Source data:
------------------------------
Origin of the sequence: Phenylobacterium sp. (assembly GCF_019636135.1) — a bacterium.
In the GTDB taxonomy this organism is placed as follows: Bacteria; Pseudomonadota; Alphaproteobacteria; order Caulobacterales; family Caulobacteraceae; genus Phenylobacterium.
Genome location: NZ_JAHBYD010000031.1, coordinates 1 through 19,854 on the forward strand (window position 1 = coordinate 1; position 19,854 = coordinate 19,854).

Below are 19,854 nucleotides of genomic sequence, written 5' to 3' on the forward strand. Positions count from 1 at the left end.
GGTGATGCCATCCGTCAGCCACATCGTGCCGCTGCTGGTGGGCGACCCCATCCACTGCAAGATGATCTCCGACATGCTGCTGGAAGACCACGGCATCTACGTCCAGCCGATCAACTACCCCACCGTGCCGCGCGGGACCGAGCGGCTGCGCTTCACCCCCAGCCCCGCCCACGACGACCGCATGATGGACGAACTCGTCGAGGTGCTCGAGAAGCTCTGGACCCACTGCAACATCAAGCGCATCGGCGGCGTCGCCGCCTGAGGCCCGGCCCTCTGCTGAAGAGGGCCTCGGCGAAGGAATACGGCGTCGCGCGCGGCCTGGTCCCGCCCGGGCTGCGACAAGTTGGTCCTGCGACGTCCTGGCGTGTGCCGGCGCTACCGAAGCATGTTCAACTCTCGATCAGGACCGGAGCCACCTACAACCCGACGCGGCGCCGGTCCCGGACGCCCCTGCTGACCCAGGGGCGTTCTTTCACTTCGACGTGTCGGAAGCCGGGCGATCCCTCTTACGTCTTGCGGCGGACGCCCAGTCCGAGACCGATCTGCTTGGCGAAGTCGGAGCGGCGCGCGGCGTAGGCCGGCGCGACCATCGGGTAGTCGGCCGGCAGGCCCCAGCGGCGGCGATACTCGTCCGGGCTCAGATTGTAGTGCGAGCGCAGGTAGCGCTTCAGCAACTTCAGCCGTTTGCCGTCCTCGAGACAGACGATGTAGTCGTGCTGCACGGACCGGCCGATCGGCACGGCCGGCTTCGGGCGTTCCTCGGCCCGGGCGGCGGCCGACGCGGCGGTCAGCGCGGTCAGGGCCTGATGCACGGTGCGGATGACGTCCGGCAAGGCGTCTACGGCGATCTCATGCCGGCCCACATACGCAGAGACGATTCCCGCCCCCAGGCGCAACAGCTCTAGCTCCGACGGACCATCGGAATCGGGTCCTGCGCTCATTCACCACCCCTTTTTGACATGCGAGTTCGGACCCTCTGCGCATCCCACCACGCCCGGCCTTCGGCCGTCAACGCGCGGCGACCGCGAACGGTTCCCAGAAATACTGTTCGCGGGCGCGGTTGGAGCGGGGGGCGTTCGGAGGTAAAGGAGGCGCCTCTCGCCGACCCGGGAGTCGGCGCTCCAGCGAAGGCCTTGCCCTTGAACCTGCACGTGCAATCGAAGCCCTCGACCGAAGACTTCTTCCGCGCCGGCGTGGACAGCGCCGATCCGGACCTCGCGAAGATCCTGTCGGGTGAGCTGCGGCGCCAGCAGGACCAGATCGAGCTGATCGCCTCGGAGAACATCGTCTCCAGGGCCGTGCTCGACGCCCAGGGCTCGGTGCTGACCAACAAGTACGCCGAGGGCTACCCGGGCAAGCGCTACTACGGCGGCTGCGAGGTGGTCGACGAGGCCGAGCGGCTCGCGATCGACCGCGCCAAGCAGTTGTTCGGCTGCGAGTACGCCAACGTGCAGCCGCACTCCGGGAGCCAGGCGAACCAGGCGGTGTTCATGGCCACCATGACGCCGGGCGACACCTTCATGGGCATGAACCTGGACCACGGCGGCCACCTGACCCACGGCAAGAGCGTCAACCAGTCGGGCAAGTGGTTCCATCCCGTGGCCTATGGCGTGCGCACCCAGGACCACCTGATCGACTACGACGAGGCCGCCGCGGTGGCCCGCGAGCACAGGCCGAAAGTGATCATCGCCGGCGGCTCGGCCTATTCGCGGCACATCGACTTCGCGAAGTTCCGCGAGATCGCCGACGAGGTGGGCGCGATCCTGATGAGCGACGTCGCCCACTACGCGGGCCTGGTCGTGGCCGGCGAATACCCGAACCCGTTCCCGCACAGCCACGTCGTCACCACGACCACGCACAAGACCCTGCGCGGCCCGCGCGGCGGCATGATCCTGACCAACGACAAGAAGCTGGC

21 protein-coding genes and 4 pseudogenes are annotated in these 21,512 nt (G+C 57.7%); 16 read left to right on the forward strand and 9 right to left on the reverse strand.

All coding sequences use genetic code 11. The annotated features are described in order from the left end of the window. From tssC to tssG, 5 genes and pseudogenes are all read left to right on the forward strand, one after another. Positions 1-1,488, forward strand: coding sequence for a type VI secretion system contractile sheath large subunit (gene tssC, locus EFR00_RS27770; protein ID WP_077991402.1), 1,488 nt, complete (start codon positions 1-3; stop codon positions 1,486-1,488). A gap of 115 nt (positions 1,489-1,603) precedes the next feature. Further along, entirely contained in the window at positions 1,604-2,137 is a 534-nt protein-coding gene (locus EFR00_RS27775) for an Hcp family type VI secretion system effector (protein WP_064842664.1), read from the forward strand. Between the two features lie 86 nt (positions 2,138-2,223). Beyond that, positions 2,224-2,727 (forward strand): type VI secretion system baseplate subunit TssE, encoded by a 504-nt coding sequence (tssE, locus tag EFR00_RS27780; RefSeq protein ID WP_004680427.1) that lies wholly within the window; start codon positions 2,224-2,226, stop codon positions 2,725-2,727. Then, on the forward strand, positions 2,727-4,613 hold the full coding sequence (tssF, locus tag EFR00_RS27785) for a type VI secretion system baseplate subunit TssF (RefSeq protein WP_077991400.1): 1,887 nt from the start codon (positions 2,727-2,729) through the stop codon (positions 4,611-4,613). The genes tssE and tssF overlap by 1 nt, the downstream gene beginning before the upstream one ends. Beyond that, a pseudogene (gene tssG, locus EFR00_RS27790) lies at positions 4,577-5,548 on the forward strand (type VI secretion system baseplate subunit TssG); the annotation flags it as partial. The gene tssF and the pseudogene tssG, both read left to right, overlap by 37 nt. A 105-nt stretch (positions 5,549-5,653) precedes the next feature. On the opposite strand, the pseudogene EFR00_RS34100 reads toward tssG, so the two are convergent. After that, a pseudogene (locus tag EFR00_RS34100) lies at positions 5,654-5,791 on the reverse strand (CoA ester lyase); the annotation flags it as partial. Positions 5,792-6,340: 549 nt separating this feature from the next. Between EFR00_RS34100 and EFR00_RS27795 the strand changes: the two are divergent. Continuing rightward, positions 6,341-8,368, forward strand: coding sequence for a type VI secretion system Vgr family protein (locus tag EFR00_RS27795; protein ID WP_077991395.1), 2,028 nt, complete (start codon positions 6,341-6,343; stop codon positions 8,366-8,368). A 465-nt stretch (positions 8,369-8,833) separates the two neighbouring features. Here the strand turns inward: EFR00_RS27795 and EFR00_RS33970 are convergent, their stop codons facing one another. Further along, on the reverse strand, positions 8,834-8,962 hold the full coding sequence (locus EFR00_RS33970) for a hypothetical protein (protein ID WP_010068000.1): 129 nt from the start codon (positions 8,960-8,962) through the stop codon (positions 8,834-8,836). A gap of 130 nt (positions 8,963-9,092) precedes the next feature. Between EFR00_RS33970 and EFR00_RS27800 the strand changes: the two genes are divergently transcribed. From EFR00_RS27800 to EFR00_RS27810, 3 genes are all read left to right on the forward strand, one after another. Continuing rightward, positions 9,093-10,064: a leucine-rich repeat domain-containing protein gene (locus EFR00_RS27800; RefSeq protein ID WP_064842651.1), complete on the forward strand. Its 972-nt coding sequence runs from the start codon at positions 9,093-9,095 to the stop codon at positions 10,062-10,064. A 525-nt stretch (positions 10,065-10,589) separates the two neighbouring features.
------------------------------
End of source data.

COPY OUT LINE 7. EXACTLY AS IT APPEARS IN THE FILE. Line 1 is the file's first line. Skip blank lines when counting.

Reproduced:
All coding sequences use genetic code 11. The annotated features are described in order from the left end of the window. From tssC to tssG, 5 genes and pseudogenes are all read left to right on the forward strand, one after another. Positions 1-1,488, forward strand: coding sequence for a type VI secretion system contractile sheath large subunit (gene tssC, locus EFR00_RS27770; protein ID WP_077991402.1), 1,488 nt, complete (start codon positions 1-3; stop codon positions 1,486-1,488). A gap of 115 nt (positions 1,489-1,603) precedes the next feature. Further along, entirely contained in the window at positions 1,604-2,137 is a 534-nt protein-coding gene (locus EFR00_RS27775) for an Hcp family type VI secretion system effector (protein WP_064842664.1), read from the forward strand. Between the two features lie 86 nt (positions 2,138-2,223). Beyond that, positions 2,224-2,727 (forward strand): type VI secretion system baseplate subunit TssE, encoded by a 504-nt coding sequence (tssE, locus tag EFR00_RS27780; RefSeq protein ID WP_004680427.1) that lies wholly within the window; start codon positions 2,224-2,226, stop codon positions 2,725-2,727. Then, on the forward strand, positions 2,727-4,613 hold the full coding sequence (tssF, locus tag EFR00_RS27785) for a type VI secretion system baseplate subunit TssF (RefSeq protein WP_077991400.1): 1,887 nt from the start codon (positions 2,727-2,729) through the stop codon (positions 4,611-4,613). The genes tssE and tssF overlap by 1 nt, the downstream gene beginning before the upstream one ends. Beyond that, a pseudogene (gene tssG, locus EFR00_RS27790) lies at positions 4,577-5,548 on the forward strand (type VI secretion system baseplate subunit TssG); the annotation flags it as partial. The gene tssF and the pseudogene tssG, both read left to right, overlap by 37 nt. A 105-nt stretch (positions 5,549-5,653) precedes the next feature. On the opposite strand, the pseudogene EFR00_RS34100 reads toward tssG, so the two are convergent. After that, a pseudogene (locus tag EFR00_RS34100) lies at positions 5,654-5,791 on the reverse strand (CoA ester lyase); the annotation flags it as partial. Positions 5,792-6,340: 549 nt separating this feature from the next. Between EFR00_RS34100 and EFR00_RS27795 the strand changes: the two are divergent. Continuing rightward, positions 6,341-8,368, forward strand: coding sequence for a type VI secretion system Vgr family protein (locus tag EFR00_RS27795; protein ID WP_077991395.1), 2,028 nt, complete (start codon positions 6,341-6,343; stop codon positions 8,366-8,368). A 465-nt stretch (positions 8,369-8,833) separates the two neighbouring features. Here the strand turns inward: EFR00_RS27795 and EFR00_RS33970 are convergent, their stop codons facing one another. Further along, on the reverse strand, positions 8,834-8,962 hold the full coding sequence (locus EFR00_RS33970) for a hypothetical protein (protein ID WP_010068000.1): 129 nt from the start codon (positions 8,960-8,962) through the stop codon (positions 8,834-8,836). A gap of 130 nt (positions 8,963-9,092) precedes the next feature. Between EFR00_RS33970 and EFR00_RS27800 the strand changes: the two genes are divergently transcribed. From EFR00_RS27800 to EFR00_RS27810, 3 genes are all read left to right on the forward strand, one after another. Continuing rightward, positions 9,093-10,064: a leucine-rich repeat domain-containing protein gene (locus EFR00_RS27800; RefSeq protein ID WP_064842651.1), complete on the forward strand. Its 972-nt coding sequence runs from the start codon at positions 9,093-9,095 to the stop codon at positions 10,062-10,064. A 525-nt stretch (positions 10,065-10,589) separates the two neighbouring features.